My research interests center around a few key questions:

How do DNA-binding proteins discriminate against non-cognate sites?

While the current database of protein-DNA complex structures determined by crystallographic and NMR methods has contributed greatly to our understanding of the positive forces involved in the
high affinity binding of DNA by sequence-specific DNA-binding proteins, our understanding of the mechanisms that these proteins use to discriminate against the myriad of similar but incorrect sites in the genome lags far behind. The central theme of this project is the application of crystallographic methods to elucidating the mechanisms involved in discrimination against sub-optimal ligands; i.e., What is the structural basis for the higher energy state of the complex between a DNA-binding protein and a minimally-suboptimal DNA oligonucleotide?

 

Can small molecules be found or designed to interfere with sequence-specific protein-DNA recognition?

The apparently fragile nature of the protein-DNA interface, coupled with the delicate balance between affinity and specificity, suggests that it may be possible to find or devise small molecules which could interfere with sequence-specific protein-DNA recognition. The central theme of this second project is to discover, design, and characterize these substances and determine their mechanisms of action, preferentially targetting the DNA-binding surface of the protein rather than the DNA.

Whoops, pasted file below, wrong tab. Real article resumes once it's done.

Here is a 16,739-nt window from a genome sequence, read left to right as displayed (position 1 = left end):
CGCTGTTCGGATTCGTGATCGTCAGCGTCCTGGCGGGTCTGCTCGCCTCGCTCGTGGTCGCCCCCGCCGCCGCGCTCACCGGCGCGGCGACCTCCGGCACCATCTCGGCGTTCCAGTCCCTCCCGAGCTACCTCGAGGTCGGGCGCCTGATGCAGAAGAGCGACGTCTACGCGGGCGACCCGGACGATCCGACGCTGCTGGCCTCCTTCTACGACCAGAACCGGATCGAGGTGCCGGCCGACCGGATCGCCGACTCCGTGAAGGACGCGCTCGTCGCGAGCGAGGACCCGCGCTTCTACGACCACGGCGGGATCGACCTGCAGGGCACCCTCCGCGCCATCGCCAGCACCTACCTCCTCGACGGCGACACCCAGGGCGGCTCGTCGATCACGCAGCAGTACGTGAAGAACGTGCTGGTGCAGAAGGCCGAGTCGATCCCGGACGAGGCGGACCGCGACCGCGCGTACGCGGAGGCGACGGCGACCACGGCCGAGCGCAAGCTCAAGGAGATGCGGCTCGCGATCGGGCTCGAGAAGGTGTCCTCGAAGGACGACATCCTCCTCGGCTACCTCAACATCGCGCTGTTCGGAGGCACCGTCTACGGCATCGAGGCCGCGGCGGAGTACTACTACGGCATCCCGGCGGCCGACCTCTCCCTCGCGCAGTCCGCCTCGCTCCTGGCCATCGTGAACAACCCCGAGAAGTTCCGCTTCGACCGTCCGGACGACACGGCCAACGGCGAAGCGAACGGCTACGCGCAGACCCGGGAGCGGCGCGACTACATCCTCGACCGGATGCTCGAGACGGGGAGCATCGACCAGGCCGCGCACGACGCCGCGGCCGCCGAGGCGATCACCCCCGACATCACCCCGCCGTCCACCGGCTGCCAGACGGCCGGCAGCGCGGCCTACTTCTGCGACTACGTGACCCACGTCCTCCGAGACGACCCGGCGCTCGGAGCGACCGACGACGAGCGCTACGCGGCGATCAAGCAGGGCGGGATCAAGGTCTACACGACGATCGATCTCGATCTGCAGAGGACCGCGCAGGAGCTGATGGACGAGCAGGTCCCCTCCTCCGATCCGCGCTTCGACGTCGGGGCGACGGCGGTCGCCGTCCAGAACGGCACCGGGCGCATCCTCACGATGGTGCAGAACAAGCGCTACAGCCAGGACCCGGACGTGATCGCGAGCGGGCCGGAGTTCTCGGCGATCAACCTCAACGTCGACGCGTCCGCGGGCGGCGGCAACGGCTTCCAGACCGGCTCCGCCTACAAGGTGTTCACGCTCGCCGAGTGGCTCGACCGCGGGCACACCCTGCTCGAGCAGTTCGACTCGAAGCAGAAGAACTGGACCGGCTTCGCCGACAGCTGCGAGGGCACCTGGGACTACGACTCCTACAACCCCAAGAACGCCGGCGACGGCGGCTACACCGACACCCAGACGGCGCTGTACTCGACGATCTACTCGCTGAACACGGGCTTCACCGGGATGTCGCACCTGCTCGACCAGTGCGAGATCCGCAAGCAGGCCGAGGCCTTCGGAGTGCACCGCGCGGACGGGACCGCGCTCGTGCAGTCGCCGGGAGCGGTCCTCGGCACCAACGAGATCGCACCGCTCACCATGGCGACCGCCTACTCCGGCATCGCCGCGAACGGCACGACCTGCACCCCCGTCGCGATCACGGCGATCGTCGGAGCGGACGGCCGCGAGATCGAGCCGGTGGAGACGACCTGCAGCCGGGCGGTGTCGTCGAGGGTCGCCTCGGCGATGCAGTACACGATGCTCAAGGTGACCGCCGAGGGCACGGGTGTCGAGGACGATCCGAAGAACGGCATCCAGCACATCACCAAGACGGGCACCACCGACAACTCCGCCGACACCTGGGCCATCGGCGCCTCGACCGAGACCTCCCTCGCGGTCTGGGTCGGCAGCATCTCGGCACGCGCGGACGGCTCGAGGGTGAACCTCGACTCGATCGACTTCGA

Collaborative Projects:

uvsY - DNA Prof. Scott Morrical and Hans Beernink, Ph.D.

Proteins such as gp32 from phage T4 stabilize and protect single-stranded DNA by tightly binding to and coating it - so tightly that the subsequent binding of the replication and recombination machinery is hindered. Additional proteins are required to mediate the efficient loading of the R & R machinery onto gp32-coated ssDNA, such as the uvsY protein from phage T4. The current model for the action of uvsY is that it binds to the coated ssDNA, disrupts the cooperative binding of gp32 on DNA, and mediates the exchange of the filamentous recombination protein uvsX for the displaced gp32. Towards understanding the detailed molecular mechanism of this process, Hans Beernink crystallized the uvsY-ssDNA complex while he was a graduate student in Scott Morrical's lab. As a post-doc, Hans is continuing the crystallographic structure determination of this complex in a collaboration between the Morrical and Rould Labs.

 

Structural Studies of Myosin Function Prof. Kathy Trybus, Prof. Susan Lowey, and Terri Messier

The 3-dimensional crystal structure of a smooth muscle motor domain-essential light chain complex with several bound nucleotides has provided the first snapshot of the molecule in the pre-power stroke conformation (Cell 94: 559-571, 1998). These studies are being extended to other nucleotide analogs, as well as to mutants that have impaired function or which are stalled at various stages of the crossbridge cycle. A large body of supporting biochemical and mechanical data has been obtained for the proteins that have been chosen for the structural studies. Crystallization of double-headed heavy meromyosin is also being pursued, with the goal of understanding the head-head interactions that are required for phosphorylation-dependent regulation of this motor's activity. We are also pursuing the crystallization of an unconventional myosin motor (myosin V and its calmodulin-binding domain), which is involved in vesicular transport within the cell.